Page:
FTC considers regulating Big Tech’s data collection

Regulators want to crack down on what they say amounts to Big Tech surveillance through fitness trackers, “smart” home appliances, social media and more.

WASHINGTON — Whether it’s the fitness tracker on your wrist, the “smart” appliances in your house, or the latest kid trend going viral in online videos, they all produce a mine of personal data for big tech companies.

How this data is used and protected has caused growing public concern and official outrage. And now federal regulators are examining drafting rules to crack down on what they call harmful commercial surveillance and lax data security.

The Federal Trade Commission announced the initiative Thursday and solicited public comment on the impact of data collection by companies and the potential benefit of new regulations to protect consumer privacy.

The FTC defines commercial surveillance as “the business of gathering, analyzing, and profiting from information about people.”

In Congress, the bipartisan condemnation of the data power of Meta – the parent of Facebook and Instagram – Google and other tech giants who have grown rich collecting consumer information used by online advertisers has brought national privacy legislation to the point which comes closest to adoption.

Parents’ concerns about the impact of social media on children have deepened across the country. Frances Haugen, a former Facebook data scientist, stunned Congress and the public last fall when she revealed internal company research that apparently revealed serious harm to some teens from Instagram. Those revelations were followed by senators questioning executives from YouTube, TikTok and Snapchat about what they are doing to keep young users safe after suicides and other harms to teens that their parents blame on using the platforms.

Amid growing concerns, social media platforms from Snapchat to TikTok to Instagram are adding new features they say make their services safer and more age-appropriate. But the changes rarely affect the algorithms that push endless content that can drag anyone, not just teenagers, down harmful rabbit holes.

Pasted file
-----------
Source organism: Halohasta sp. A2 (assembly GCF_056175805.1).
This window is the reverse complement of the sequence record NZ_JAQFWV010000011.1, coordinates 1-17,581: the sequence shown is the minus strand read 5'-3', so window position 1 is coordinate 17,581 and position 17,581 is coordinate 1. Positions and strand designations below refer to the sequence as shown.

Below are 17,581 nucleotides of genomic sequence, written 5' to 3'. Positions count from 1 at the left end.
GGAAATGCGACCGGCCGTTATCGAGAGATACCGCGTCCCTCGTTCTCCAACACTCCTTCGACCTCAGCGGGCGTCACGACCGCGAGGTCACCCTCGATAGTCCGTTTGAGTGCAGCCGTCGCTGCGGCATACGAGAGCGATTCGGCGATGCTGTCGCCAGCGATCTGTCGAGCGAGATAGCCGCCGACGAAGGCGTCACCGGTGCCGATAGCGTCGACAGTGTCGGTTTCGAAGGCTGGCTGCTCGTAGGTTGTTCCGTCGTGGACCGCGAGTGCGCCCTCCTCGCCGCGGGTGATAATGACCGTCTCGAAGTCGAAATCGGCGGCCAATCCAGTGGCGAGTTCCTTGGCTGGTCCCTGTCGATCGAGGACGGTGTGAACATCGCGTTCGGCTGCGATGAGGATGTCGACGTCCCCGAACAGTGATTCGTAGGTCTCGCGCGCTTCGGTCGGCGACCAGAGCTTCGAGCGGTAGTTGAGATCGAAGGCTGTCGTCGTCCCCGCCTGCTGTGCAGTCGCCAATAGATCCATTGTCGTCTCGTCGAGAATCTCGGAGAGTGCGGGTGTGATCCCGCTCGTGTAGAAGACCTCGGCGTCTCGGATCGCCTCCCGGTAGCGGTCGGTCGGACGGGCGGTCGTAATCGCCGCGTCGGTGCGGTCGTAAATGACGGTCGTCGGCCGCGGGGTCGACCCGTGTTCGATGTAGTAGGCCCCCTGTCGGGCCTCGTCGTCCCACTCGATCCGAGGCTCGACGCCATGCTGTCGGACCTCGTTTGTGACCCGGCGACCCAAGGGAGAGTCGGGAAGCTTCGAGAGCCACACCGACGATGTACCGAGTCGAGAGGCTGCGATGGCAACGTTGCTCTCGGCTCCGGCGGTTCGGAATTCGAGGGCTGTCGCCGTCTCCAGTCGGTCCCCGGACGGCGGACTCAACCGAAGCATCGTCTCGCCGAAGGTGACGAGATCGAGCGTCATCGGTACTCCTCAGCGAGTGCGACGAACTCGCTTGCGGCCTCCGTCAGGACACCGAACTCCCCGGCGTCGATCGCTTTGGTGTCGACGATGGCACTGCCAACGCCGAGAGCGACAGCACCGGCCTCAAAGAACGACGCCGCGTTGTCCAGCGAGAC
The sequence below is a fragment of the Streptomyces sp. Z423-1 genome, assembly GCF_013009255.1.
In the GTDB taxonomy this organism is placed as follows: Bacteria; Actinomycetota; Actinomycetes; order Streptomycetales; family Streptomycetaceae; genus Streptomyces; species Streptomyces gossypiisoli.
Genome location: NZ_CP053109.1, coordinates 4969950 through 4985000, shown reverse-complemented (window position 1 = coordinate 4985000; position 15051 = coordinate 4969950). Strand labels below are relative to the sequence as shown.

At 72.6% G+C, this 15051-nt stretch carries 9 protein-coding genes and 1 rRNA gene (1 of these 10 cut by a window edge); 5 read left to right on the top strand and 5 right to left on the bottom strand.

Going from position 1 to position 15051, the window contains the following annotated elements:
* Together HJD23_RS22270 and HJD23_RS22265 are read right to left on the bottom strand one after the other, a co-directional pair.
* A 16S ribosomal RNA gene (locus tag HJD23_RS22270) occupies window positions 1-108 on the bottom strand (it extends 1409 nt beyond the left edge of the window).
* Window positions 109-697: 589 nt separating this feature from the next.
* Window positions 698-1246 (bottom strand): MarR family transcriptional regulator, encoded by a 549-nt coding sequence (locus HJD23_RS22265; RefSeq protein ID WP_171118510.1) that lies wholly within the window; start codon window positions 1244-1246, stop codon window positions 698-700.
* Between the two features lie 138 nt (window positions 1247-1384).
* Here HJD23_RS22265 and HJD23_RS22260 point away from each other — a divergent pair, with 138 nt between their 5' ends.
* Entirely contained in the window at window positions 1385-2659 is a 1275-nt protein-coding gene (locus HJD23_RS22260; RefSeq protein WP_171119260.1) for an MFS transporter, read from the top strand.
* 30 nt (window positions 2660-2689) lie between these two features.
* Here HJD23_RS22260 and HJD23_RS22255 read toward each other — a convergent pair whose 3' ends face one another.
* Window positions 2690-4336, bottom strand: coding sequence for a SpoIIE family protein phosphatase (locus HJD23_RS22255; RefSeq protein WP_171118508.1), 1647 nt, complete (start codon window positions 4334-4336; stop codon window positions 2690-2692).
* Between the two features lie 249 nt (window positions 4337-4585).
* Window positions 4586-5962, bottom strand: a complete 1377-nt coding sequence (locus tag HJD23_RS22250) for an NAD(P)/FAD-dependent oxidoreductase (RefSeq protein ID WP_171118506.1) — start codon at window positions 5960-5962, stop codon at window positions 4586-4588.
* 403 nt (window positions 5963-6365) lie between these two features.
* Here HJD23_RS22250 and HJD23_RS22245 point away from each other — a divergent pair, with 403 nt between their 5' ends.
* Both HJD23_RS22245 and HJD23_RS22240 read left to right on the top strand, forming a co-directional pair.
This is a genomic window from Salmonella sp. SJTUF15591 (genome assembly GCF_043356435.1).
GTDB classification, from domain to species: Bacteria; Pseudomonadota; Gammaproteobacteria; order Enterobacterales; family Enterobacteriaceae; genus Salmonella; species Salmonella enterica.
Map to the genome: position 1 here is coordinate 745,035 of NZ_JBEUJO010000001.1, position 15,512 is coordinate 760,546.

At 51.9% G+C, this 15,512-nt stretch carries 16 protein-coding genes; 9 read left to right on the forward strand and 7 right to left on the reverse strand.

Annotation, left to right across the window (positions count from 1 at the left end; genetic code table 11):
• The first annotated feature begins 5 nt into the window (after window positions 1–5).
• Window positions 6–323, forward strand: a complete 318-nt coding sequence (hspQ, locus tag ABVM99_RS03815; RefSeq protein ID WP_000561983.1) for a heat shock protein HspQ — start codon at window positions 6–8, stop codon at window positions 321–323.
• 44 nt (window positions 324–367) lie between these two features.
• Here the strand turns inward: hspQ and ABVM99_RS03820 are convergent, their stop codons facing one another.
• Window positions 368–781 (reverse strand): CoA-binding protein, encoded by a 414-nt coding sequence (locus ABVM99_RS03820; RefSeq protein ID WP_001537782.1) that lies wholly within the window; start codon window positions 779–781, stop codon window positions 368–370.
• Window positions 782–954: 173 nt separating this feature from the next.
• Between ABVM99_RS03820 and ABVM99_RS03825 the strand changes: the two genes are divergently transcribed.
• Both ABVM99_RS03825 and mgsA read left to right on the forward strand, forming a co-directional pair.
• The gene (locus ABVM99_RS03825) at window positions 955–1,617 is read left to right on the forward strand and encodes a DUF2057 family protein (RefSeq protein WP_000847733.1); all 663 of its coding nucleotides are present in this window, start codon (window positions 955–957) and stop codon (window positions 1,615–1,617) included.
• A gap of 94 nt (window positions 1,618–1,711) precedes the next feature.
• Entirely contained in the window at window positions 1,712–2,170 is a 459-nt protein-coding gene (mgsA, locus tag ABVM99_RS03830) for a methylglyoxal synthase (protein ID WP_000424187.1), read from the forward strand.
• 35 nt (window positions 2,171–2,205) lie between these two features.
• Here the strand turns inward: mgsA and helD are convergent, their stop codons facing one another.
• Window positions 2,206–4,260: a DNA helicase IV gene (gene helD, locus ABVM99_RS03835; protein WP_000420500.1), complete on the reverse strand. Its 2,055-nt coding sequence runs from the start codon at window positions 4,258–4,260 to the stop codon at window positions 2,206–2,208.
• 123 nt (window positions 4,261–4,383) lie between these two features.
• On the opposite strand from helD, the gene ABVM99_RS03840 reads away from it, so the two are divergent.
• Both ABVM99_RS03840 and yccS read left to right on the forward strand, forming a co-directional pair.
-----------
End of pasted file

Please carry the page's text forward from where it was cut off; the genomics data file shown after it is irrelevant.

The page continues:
Democratic members of the FTC said Thursday Congress urgently needs to pass new legislation, but the agency is taking action in the meantime by issuing notice of the proposed rules.

“Mass surveillance has increased the risks and stakes of privacy breaches, deception, manipulation and other abuses,” the FTC said.

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Agency officials noted that over the past two decades, the FTC has initiated hundreds of enforcement actions against companies for breaches of privacy and data security. These included cases where health-related data was shared with third parties, sensitive television data was collected and shared for targeted advertising, and adequate security measures were not taken to protect sensitive data such as social security numbers.

But officials said the FTC’s ability to deter illegal behavior is limited because it generally lacks the authority to impose fines for initial violations of the law. That could change if sweeping privacy legislation cleared Congress.

“Companies are now collecting personally identifiable information about individuals on a massive scale and in an amazing variety of contexts,” FTC Chair Lina Khan said in an online news conference. “Our goal today is to begin building a robust public record to inform whether the FTC should issue rules to address commercial surveillance and data security practices, and what those rules might look like.”

“We’re very, very excited to hear from the public,” Khan said.

Topics of interest might include how companies use algorithms and automated systems to analyze the information they collect and the potential impact of various data practices.

Khan, who was an outspoken critic of big tech as a law professor, was appointed last year by President Joe Biden to head the FTC — an independent agency that oversees competition and consumer protection and digital privacy.

The rulemaking proposal was approved by a 3-2 vote by the five FTC commissioners. Khan and the other two Democrats voted in favor of the release, while the two Republicans opposed.

On Tuesday, Snapchat introduced new parental controls in what it calls “Family Center” — a tool that allows parents to see who their teens are messaging, but not the content of the messages themselves. Both parents and their children must opt-in to the service. FTC considers regulating Big Tech’s data collection

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